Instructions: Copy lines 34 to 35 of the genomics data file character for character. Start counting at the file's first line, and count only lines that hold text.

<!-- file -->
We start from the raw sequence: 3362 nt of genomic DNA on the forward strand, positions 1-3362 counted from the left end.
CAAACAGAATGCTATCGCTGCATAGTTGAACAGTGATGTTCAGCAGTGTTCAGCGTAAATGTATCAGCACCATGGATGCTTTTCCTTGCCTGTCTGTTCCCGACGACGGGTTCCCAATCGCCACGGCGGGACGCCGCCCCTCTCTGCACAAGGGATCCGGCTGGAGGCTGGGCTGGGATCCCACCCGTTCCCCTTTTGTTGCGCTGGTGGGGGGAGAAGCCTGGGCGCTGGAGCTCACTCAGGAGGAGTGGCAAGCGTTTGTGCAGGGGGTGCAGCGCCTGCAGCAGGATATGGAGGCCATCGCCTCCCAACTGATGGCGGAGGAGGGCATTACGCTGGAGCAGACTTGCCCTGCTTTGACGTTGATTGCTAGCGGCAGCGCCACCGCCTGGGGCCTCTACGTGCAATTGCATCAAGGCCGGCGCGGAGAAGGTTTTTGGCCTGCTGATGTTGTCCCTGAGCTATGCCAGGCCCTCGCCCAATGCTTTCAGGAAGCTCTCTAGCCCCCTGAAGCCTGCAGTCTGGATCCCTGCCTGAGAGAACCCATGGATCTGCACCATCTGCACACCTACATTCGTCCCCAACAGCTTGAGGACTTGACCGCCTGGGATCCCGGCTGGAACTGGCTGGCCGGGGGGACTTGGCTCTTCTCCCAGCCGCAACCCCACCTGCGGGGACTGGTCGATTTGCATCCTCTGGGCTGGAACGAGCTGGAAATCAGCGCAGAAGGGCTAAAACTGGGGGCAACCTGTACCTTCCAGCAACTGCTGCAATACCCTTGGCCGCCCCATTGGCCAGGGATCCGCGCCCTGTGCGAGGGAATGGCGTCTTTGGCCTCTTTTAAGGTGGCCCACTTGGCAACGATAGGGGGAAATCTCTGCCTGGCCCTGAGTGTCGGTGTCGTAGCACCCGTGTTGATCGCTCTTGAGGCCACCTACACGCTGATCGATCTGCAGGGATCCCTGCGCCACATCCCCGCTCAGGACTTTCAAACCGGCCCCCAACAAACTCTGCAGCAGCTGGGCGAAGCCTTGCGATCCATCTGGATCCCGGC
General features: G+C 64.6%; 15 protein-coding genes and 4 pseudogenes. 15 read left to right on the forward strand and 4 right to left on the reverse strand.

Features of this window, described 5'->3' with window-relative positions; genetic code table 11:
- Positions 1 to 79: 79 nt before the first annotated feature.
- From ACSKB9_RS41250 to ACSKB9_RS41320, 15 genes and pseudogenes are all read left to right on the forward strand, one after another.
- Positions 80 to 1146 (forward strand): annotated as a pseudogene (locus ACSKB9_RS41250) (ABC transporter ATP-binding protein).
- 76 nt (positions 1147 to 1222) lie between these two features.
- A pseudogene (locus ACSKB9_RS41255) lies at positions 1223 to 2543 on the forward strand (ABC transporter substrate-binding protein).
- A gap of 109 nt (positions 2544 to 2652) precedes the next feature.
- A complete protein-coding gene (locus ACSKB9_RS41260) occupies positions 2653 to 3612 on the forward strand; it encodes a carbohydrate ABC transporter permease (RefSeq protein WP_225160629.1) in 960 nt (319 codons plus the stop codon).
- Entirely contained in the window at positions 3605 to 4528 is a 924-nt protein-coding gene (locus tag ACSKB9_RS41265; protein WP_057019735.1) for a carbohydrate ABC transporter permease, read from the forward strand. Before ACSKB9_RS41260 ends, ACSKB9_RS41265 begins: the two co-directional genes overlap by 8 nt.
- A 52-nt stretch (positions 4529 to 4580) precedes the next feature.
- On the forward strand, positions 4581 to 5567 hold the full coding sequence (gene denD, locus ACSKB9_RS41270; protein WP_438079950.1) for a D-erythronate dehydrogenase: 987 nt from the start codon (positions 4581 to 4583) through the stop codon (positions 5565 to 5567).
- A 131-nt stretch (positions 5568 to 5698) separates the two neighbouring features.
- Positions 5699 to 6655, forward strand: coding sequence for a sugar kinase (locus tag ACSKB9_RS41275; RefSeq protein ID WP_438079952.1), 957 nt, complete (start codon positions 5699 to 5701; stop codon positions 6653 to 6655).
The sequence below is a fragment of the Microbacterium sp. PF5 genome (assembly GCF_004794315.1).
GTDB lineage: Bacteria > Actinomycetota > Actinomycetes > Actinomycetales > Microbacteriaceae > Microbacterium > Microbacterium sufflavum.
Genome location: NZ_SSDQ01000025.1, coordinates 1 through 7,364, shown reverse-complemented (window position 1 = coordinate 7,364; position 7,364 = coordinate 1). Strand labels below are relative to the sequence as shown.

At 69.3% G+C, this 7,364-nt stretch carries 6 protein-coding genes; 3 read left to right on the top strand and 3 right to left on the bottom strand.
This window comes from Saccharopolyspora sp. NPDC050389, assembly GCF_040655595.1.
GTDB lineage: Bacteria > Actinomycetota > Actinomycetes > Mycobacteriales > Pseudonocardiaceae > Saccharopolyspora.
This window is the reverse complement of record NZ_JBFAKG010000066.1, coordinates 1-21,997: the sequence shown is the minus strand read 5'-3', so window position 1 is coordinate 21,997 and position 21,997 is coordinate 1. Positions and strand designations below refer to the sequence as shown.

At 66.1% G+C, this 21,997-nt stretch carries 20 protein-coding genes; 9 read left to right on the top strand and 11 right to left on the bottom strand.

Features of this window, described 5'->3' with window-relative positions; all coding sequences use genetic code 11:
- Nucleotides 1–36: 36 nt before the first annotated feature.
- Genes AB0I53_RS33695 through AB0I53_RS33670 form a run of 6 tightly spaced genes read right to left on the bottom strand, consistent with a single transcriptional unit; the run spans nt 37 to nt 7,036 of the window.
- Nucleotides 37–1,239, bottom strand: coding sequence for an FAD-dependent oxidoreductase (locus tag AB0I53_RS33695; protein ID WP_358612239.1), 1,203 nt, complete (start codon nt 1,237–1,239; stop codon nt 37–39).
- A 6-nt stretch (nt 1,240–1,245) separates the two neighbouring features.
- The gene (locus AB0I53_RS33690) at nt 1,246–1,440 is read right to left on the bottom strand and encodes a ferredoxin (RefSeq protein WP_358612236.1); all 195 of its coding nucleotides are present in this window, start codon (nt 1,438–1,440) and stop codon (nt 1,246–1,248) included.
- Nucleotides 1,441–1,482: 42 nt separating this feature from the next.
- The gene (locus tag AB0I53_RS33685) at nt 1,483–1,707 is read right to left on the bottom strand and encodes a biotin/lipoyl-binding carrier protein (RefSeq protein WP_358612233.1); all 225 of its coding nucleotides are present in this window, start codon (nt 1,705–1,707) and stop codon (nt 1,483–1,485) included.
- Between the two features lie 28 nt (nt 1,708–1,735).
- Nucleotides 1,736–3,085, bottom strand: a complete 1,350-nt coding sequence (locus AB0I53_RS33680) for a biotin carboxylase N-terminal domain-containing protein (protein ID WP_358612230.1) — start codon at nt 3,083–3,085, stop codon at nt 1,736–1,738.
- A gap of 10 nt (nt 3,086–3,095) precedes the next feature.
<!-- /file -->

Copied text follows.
- Nucleotides 1,736–3,085, bottom strand: a complete 1,350-nt coding sequence (locus AB0I53_RS33680) for a biotin carboxylase N-terminal domain-containing protein (protein ID WP_358612230.1) — start codon at nt 3,083–3,085, stop codon at nt 1,736–1,738.
- A gap of 10 nt (nt 3,086–3,095) precedes the next feature.